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Hi y'all

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Josephine

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The prosthesis looks like this, Gringo. There is a metal cap on the end of the femur (thigh bone) and a metal tray on the tibia (shin bone). To provide the bearing between them, a plastic insert or spacer is clipped into the tibial tray. This comes in several thicknesses and the surgeon will use testers to see which thickness suits your new knee as it is when he has inserted it. That could 6, 9, 12 or 15mm. So his aim won't be to specifically address the leg length but rather to ensure a well functioning and properly tensioned joint. This may well lead so some leg length differential until you have the other one done.

ai42.tinypic.com_2dkabmb.jpg
 
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Gringo

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thanks, Jo. I was talking (online) to a guy I met on another forum before I found this one, and he has a 22 mm spacer in one leg,and an 18 mm in the other.

I have kept in touch with him because he is just about a month past his second TKR now, and lives right near where I am going for mine. A wealth of information. He's coming to the islands in October, in fact.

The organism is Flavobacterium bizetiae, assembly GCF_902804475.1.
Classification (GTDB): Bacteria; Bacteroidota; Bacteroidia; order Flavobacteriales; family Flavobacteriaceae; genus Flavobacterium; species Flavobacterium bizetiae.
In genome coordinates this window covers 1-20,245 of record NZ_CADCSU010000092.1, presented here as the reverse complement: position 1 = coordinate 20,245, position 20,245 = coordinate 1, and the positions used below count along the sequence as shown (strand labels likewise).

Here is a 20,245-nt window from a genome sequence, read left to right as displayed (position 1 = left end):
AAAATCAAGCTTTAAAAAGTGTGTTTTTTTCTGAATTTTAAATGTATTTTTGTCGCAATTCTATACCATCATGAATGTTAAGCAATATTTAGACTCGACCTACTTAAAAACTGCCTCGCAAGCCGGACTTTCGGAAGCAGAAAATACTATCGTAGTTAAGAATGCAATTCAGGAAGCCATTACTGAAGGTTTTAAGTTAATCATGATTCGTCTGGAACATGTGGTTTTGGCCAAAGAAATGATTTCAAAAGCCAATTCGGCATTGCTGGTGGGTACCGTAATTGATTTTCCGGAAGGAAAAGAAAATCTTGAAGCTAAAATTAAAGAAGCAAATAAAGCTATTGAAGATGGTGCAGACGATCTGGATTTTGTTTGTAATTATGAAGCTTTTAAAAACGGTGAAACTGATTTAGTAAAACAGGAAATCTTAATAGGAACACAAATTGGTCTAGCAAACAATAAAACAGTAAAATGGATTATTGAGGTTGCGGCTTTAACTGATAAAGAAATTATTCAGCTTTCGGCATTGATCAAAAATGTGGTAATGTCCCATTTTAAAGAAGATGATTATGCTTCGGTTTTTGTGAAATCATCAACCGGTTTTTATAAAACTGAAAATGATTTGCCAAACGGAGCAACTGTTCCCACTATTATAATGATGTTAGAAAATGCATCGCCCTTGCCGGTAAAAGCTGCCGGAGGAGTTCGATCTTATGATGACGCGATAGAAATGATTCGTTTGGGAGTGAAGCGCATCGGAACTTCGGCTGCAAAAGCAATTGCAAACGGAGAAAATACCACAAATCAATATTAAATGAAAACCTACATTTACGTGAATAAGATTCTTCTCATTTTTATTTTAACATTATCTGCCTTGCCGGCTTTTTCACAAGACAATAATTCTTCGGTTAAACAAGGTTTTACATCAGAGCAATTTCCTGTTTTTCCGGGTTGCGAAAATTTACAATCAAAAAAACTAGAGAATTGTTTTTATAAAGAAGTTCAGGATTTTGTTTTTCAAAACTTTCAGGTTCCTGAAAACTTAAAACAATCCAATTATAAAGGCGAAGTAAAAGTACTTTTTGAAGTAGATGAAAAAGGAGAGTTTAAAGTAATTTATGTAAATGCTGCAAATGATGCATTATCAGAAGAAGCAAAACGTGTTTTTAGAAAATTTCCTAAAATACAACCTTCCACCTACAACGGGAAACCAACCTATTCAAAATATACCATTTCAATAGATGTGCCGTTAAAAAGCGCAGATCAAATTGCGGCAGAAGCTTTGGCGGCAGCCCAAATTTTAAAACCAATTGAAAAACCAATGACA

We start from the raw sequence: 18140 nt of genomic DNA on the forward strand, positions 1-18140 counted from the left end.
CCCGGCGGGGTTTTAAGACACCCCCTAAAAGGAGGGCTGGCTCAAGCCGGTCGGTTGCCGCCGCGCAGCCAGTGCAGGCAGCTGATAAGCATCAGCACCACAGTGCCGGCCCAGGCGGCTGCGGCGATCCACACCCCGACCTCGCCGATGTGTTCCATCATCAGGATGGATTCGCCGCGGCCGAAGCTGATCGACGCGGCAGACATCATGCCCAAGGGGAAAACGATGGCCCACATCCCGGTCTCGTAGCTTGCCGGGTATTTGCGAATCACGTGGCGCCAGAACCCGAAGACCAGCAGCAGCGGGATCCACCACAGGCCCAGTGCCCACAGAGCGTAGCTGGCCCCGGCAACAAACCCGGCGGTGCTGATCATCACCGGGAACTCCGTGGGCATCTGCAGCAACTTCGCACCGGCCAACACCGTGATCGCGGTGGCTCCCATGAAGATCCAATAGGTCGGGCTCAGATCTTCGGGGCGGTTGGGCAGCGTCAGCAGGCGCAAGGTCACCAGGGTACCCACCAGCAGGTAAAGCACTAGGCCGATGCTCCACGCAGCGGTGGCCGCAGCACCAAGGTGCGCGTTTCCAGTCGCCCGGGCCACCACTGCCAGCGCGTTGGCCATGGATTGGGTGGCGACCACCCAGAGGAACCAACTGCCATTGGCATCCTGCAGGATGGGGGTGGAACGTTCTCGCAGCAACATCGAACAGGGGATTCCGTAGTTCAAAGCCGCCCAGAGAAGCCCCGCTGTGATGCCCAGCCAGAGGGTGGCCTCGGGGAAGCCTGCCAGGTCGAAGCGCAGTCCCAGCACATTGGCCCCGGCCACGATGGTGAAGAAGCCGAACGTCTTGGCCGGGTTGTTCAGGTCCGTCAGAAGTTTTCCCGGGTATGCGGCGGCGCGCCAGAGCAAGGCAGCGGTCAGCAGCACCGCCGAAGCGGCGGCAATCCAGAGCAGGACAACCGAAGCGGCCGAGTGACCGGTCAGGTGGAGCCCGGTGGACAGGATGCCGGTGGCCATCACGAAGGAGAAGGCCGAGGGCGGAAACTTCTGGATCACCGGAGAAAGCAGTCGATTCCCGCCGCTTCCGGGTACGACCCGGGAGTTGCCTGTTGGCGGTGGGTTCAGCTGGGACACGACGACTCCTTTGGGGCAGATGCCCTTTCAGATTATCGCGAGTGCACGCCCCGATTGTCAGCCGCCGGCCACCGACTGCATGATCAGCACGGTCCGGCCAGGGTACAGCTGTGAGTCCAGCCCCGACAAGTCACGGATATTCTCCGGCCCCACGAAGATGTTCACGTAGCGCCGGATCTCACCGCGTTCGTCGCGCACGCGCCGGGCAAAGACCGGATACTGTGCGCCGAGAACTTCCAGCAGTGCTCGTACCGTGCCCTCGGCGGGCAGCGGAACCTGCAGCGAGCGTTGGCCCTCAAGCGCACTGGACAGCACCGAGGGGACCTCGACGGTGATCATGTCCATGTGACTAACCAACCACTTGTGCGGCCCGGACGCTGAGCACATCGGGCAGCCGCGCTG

So, I guess I will probably have a list to starboard for a few months. That should be a new experience.
 

Josephine

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Ah, they must have increased the range since I was working! It often happens.
 
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Gringo

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Well, that's interesting. I mean,22 mm is almost a full inch. I was already wondering where they could make up the difference when bone has gone away such as in my knee. They can only trim so much off, I think, and still have the surface to attach the prosthesis? So, the adjustable part of all this is the thickness of this plastic doo dad.

Is that the part they replace when it wears out?
 

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It is indeed. And yes, that's where the adjustment occurs. But it is dictated by the functionality of the ligaments around the joint, not the leg length.
 

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One of my spacers is a bit wider than the other. When we were looking at the xrays, I asked why he grinned and my OS shrugged and said said "Oh I probably sawed off a bit more bone on the second one." Made me giggle.